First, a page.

Jonathan Bartley

Hearing what children are saying

By Jonathan Bartley
February 19, 2009

Psycho-historian Lloyd de Mause has said that the history of childhood is a nightmare from which we are only just awakening.

We are still to fully emerge from our slumber - if the recent report by the Children’s Society is anything to go by.

Last week it was debated in the House of Lords. But all this talk this may be as much a part of the problem as a move toward a solution. Another case of policymakers debating what we should do about or even to our children, rather than allowing children themselves to have a direct say in their own destiny.

Which is ironic. Because the whole point of the Children Society’s latest project was to hear what children were saying. To give them a voice. The report related their experiences and stories - their own accounts of what they thought should happen to them.

The Second chamber of Parliament has a reputation for a membership located at the other end of life’s journey. But children are excluded from participation in many other social institutions too – something that would just not be tolerated on the basis of gender, class, sexual orientation, race or disability.

This paternalistic model aims to variously protect, educate and control children. But an alternative approach is to admit them to full participation in our decision-making structures, acknowledging that they have something important to contribute, just like everyone else.

It’s a crying shame that we don’t do it. Children can often pose the most simple, but also profound and important questions that adults are afraid - or too caught up in the complexities of issues - to ask.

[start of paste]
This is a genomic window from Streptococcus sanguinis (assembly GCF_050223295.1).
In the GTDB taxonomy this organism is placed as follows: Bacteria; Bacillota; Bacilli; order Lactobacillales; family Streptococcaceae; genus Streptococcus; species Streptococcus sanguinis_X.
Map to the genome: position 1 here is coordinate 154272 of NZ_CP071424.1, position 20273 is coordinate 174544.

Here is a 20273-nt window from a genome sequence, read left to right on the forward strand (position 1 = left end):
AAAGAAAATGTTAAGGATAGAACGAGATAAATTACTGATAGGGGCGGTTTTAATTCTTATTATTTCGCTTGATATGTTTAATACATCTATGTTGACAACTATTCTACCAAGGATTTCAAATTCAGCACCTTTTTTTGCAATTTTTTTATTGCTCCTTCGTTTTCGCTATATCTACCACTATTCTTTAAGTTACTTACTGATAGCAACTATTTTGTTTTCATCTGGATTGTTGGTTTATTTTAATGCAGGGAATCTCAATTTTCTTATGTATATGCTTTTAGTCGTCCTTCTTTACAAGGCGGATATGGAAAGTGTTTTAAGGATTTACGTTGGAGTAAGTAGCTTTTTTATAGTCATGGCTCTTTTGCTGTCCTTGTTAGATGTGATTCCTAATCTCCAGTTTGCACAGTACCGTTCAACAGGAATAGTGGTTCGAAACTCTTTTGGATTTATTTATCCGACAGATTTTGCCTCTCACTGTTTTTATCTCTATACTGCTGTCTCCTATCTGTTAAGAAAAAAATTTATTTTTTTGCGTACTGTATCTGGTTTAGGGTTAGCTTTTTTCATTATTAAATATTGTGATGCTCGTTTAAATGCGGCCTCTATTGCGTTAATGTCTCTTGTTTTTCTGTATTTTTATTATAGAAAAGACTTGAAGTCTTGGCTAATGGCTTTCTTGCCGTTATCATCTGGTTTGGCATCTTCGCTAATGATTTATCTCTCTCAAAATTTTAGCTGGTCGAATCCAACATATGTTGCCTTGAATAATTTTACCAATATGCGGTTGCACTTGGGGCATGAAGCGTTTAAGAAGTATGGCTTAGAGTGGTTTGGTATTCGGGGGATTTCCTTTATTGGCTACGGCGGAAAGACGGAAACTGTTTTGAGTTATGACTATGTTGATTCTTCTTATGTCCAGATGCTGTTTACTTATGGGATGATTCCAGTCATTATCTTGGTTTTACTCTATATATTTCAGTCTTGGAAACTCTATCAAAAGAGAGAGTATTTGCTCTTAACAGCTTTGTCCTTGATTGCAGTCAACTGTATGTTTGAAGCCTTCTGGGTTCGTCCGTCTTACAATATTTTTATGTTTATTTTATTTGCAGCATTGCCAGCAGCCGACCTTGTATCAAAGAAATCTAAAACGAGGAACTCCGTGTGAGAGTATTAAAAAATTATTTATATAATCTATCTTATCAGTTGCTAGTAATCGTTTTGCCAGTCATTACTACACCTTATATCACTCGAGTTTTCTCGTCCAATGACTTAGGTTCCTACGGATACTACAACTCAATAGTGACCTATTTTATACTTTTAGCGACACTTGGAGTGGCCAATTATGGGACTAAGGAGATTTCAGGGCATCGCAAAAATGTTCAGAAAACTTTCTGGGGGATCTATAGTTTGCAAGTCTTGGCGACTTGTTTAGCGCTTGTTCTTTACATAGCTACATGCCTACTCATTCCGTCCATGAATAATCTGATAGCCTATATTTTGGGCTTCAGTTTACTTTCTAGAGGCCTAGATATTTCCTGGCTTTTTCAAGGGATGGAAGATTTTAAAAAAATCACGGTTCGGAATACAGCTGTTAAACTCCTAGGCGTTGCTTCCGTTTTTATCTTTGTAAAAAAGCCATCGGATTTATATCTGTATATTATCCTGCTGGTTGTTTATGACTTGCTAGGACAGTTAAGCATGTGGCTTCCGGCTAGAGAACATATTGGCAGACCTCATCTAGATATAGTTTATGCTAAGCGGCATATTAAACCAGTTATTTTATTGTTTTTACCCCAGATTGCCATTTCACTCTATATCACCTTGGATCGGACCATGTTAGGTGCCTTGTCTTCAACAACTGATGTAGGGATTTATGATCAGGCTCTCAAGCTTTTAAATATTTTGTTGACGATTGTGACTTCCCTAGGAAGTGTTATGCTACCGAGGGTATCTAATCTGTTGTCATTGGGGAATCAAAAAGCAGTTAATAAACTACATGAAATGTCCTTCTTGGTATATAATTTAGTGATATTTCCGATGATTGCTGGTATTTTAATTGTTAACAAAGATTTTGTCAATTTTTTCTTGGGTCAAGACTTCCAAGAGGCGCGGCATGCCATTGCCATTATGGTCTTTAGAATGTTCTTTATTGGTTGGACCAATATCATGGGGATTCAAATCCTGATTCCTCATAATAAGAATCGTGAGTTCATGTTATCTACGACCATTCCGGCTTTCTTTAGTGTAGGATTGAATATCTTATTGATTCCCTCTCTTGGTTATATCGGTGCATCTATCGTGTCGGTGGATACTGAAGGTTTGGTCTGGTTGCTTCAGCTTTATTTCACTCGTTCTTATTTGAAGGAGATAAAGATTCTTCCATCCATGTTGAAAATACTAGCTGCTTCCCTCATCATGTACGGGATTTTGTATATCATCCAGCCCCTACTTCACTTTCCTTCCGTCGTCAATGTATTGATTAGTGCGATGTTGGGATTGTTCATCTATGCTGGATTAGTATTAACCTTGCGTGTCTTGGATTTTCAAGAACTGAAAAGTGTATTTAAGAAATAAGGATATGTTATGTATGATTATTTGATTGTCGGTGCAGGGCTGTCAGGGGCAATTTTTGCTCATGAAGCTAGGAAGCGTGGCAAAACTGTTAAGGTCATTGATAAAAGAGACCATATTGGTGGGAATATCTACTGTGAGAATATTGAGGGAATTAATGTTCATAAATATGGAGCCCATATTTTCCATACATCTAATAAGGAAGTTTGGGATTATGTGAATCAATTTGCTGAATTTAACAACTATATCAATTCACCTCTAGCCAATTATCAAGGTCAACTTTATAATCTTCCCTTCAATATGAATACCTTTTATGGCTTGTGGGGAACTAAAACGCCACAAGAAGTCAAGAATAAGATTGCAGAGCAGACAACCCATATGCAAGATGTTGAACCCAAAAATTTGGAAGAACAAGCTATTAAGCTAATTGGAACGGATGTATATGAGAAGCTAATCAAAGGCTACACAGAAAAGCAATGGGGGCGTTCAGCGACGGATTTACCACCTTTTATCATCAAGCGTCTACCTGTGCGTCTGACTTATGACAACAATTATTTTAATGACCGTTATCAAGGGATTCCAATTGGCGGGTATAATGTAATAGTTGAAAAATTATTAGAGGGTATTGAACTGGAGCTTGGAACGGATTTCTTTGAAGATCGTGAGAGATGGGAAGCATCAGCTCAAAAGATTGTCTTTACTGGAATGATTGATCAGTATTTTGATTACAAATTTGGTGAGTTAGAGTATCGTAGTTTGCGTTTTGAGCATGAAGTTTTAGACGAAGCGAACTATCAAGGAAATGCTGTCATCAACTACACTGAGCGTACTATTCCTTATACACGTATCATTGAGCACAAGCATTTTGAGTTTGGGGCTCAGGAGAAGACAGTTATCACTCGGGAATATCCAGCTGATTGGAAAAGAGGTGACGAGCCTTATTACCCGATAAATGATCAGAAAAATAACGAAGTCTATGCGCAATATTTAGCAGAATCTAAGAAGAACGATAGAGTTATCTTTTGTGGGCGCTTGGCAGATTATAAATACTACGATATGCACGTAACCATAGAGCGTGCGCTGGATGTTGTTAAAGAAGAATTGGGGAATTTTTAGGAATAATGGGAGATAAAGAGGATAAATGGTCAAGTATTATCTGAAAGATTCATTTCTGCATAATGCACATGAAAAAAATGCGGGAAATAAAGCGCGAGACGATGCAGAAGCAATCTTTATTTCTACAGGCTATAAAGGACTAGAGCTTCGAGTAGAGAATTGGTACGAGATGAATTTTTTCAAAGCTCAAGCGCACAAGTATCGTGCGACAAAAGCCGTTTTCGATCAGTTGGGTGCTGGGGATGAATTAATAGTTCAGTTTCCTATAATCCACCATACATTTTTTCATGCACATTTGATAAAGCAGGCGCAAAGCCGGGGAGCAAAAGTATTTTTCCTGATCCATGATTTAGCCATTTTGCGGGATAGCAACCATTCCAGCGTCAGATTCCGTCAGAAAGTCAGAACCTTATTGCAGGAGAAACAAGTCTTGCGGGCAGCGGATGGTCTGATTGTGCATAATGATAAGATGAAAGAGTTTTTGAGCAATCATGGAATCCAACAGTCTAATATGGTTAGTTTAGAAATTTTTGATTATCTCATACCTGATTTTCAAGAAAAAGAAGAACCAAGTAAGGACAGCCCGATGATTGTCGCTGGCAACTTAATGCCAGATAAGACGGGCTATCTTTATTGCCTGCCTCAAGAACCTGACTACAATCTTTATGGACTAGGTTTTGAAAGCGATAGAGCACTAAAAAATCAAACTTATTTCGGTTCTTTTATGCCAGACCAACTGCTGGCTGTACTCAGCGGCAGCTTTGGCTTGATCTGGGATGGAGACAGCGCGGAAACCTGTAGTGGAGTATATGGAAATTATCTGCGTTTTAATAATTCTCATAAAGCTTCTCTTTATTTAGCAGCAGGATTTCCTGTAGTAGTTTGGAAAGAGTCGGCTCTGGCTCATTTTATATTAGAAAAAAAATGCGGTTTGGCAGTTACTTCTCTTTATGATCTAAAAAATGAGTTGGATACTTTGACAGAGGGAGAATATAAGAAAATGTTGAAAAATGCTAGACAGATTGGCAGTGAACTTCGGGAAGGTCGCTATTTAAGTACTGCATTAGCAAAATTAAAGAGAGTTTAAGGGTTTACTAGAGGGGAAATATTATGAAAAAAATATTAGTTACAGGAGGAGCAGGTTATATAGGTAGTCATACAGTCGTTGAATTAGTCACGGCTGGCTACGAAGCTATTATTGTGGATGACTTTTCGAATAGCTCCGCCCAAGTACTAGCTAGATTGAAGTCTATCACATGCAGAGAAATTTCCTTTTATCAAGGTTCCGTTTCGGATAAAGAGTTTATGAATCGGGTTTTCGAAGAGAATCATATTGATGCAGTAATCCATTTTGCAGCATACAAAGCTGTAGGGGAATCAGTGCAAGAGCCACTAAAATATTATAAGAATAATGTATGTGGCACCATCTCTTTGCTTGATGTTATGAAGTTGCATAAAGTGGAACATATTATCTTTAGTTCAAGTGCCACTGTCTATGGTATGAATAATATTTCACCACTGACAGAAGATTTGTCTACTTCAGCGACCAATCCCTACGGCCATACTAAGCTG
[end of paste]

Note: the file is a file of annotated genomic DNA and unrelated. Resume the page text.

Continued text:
Opponents of course will argue that they aren’t able to concentrate, that they don’t know enough, or that involving them is just impractical. But it’s not a matter of co-opting them into the robust argument of their elders. Rather we need new spaces and mechanisms to empower them speak as children.

They should be allowed to influence the way we interact and debate. Breaking high brow discussions down into terms that are more accessible is a practice from which everyone benefits. It brings accountability with the values of differing positions laid bare for all to see.

It’s time to make our institutions age inclusive. And we could start with the House of Lords. Who knows, the persistent impatience of youth might even be the catalyst we need to finally get a timetable for its long awaited reform.

More on the report, 'A Good Childhood' -


(c) Jonathan Bartley is co-director of Ekklesia. This is one of a series of 'thoughts for the day' published by the Guardian newspaper and website. Jonathan used to broadcast on BBC Radio 4's Thought for the Day slot. But after he suggested, as a Christian, that it would be positive to include non-believers alongside believers in a national slot aimed at spiritual and moral reflection, he was told by the BBC's Religion & Ethics department that they would not be inviting him back.

Although the views expressed in this article do not necessarily represent the views of Ekklesia, the article may reflect Ekklesia's values. If you use Ekklesia's news briefings please consider making a donation to sponsor Ekklesia's work here.